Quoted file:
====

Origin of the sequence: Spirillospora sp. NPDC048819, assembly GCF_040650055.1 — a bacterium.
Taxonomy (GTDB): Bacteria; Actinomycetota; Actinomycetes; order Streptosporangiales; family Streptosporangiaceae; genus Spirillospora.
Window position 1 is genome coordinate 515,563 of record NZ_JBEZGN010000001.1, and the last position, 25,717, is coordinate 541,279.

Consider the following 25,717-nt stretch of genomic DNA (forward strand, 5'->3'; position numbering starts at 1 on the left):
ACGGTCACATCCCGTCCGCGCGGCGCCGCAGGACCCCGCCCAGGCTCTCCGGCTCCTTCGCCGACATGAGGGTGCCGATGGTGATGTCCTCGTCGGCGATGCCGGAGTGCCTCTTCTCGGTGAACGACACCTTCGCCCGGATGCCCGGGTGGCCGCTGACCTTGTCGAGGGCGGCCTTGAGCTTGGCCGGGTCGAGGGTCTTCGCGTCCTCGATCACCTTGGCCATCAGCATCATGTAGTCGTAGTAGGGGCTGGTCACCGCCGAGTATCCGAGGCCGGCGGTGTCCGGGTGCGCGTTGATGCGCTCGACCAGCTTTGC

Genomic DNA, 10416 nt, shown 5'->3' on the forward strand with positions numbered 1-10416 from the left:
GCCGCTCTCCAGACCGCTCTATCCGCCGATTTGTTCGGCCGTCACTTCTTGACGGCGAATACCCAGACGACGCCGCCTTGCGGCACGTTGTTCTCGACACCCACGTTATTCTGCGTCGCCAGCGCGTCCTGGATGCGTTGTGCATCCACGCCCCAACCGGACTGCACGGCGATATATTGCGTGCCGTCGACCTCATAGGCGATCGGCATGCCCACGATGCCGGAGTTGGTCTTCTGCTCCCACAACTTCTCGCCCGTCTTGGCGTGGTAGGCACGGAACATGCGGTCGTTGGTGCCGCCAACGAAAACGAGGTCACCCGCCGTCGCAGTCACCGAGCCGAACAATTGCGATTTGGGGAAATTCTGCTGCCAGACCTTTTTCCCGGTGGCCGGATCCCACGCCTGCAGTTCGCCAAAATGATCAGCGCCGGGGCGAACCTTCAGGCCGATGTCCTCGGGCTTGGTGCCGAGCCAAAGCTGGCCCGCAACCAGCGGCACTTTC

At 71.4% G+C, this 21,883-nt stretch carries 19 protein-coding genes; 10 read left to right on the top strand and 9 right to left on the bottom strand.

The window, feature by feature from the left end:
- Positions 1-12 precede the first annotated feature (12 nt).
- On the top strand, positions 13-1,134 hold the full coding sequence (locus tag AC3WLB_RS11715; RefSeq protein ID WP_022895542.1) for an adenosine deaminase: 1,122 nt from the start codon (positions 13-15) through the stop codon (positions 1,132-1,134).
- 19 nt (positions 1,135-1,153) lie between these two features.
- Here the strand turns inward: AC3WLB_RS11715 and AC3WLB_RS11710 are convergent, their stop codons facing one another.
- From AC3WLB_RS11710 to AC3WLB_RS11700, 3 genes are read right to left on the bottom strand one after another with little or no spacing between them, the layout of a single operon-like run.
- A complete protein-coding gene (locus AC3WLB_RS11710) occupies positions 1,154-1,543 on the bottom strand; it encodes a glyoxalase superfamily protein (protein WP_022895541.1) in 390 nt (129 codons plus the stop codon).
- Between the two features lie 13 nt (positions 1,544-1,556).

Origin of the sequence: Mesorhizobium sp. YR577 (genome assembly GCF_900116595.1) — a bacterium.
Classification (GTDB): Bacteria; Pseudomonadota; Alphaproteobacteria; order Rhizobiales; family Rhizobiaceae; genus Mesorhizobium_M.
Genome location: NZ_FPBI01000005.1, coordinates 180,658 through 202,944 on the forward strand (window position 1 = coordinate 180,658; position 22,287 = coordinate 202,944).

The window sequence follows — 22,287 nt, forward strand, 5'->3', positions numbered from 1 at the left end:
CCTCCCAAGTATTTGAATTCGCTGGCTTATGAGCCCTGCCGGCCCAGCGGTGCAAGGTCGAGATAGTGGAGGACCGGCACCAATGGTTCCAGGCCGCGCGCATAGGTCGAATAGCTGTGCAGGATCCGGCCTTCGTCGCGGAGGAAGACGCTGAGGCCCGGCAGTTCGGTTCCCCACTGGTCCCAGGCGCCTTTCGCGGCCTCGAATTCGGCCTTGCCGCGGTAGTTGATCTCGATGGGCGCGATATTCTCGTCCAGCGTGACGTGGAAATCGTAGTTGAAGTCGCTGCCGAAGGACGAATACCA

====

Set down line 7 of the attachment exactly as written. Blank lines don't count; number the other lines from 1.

GCCGCTCTCCAGACCGCTCTATCCGCCGATTTGTTCGGCCGTCACTTCTTGACGGCGAATACCCAGACGACGCCGCCTTGCGGCACGTTGTTCTCGACACCCACGTTATTCTGCGTCGCCAGCGCGTCCTGGATGCGTTGTGCATCCACGCCCCAACCGGACTGCACGGCGATATATTGCGTGCCGTCGACCTCATAGGCGATCGGCATGCCCACGATGCCGGAGTTGGTCTTCTGCTCCCACAACTTCTCGCCCGTCTTGGCGTGGTAGGCACGGAACATGCGGTCGTTGGTGCCGCCAACGAAAACGAGGTCACCCGCCGTCGCAGTCACCGAGCCGAACAATTGCGATTTGGGGAAATTCTGCTGCCAGACCTTTTTCCCGGTGGCCGGATCCCACGCCTGCAGTTCGCCAAAATGATCAGCGCCGGGGCGAACCTTCAGGCCGATGTCCTCGGGCTTGGTGCCGAGCCAAAGCTGGCCCGCAACCAGCGGCACTTTC